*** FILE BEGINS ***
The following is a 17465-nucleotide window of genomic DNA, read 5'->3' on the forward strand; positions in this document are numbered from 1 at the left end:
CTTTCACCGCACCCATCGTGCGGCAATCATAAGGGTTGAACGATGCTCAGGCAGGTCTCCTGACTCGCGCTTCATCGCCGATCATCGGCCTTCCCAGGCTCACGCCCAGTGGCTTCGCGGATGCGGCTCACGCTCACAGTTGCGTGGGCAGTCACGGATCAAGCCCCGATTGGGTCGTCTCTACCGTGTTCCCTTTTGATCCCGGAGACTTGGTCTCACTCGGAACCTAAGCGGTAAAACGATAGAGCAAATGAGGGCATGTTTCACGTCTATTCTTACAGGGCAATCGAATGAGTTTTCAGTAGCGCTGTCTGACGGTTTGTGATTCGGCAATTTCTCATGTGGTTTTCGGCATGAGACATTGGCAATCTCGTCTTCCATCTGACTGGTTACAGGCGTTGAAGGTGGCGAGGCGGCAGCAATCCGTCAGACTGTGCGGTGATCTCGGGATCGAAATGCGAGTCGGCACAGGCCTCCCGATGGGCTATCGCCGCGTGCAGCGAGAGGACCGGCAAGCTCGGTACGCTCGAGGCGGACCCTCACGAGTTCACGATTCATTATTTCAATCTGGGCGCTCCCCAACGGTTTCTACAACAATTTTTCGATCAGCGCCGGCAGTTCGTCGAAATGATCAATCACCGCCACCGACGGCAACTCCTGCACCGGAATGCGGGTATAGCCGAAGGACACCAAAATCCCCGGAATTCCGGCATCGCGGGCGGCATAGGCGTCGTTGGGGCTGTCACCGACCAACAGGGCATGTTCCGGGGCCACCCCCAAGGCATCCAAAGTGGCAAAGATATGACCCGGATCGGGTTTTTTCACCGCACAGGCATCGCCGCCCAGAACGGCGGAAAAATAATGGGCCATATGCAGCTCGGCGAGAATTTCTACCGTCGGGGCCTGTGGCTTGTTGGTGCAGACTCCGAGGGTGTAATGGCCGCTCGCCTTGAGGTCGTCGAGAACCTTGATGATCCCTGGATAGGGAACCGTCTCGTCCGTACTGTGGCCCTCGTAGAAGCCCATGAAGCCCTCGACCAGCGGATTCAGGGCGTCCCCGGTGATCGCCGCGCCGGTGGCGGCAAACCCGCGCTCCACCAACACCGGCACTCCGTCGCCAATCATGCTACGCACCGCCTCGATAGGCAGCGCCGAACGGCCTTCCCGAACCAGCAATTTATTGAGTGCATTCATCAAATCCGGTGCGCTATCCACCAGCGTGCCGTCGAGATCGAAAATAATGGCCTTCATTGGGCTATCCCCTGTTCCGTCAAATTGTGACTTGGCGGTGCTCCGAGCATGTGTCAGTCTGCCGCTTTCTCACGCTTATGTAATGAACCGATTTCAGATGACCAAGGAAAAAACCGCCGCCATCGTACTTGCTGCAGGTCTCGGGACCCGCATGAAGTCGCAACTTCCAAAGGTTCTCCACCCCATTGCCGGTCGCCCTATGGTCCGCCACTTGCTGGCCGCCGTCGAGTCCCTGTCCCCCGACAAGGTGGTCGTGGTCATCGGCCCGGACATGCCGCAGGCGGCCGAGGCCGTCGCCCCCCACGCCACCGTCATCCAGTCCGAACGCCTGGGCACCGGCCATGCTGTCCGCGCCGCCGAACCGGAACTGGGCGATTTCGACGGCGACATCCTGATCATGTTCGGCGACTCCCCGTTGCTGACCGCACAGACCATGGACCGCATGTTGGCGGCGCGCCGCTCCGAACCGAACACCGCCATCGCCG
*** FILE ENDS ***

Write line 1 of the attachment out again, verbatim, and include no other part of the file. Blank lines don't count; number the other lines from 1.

The following is a 17465-nucleotide window of genomic DNA, read 5'->3' on the forward strand; positions in this document are numbered from 1 at the left end: